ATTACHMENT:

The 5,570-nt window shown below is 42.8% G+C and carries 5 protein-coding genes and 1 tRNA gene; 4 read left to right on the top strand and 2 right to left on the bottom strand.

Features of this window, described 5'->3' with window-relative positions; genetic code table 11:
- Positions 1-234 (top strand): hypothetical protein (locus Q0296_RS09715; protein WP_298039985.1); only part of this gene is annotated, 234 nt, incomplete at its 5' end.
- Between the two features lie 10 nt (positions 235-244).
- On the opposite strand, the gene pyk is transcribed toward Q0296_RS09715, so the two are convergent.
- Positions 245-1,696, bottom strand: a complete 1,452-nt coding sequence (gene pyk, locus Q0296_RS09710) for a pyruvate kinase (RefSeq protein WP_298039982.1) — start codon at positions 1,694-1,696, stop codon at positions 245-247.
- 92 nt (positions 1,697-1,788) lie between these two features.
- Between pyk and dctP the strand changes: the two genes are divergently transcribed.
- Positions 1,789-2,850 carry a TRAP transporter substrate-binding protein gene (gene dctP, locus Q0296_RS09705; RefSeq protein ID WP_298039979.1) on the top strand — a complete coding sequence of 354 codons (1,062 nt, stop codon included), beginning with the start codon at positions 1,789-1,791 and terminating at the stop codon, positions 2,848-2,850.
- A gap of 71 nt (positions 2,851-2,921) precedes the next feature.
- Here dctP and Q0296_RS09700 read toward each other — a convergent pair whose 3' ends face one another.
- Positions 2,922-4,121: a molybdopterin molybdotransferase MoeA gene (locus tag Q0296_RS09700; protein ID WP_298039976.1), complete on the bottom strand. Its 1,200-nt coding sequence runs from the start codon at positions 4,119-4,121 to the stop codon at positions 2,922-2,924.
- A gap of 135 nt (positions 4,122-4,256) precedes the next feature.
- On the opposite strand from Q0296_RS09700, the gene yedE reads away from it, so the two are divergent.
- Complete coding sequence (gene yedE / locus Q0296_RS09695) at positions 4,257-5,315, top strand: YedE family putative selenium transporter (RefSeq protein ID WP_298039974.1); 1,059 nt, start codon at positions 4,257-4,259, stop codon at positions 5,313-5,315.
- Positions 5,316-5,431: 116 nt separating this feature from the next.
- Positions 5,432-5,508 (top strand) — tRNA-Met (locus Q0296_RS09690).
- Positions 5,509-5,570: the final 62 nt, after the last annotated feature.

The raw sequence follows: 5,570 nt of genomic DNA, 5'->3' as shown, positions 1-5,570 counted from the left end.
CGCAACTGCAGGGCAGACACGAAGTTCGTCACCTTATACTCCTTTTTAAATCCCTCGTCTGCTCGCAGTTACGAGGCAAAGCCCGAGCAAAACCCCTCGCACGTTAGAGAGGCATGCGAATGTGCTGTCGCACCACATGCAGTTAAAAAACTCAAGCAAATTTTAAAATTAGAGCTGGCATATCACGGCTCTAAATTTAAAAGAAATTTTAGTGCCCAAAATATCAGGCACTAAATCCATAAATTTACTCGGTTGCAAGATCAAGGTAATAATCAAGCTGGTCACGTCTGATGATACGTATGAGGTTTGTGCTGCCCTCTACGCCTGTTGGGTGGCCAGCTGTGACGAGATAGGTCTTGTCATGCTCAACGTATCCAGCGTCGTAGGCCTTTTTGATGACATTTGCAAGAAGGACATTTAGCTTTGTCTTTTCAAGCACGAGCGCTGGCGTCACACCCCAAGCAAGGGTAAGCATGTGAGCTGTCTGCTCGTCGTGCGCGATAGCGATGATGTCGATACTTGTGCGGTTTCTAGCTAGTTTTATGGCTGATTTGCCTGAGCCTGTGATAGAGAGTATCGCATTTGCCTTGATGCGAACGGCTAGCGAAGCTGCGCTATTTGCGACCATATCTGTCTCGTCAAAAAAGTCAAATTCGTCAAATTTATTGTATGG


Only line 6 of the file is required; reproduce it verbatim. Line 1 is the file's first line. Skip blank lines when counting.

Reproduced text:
- Positions 245-1,696, bottom strand: a complete 1,452-nt coding sequence (gene pyk, locus Q0296_RS09710) for a pyruvate kinase (RefSeq protein WP_298039982.1) — start codon at positions 1,694-1,696, stop codon at positions 245-247.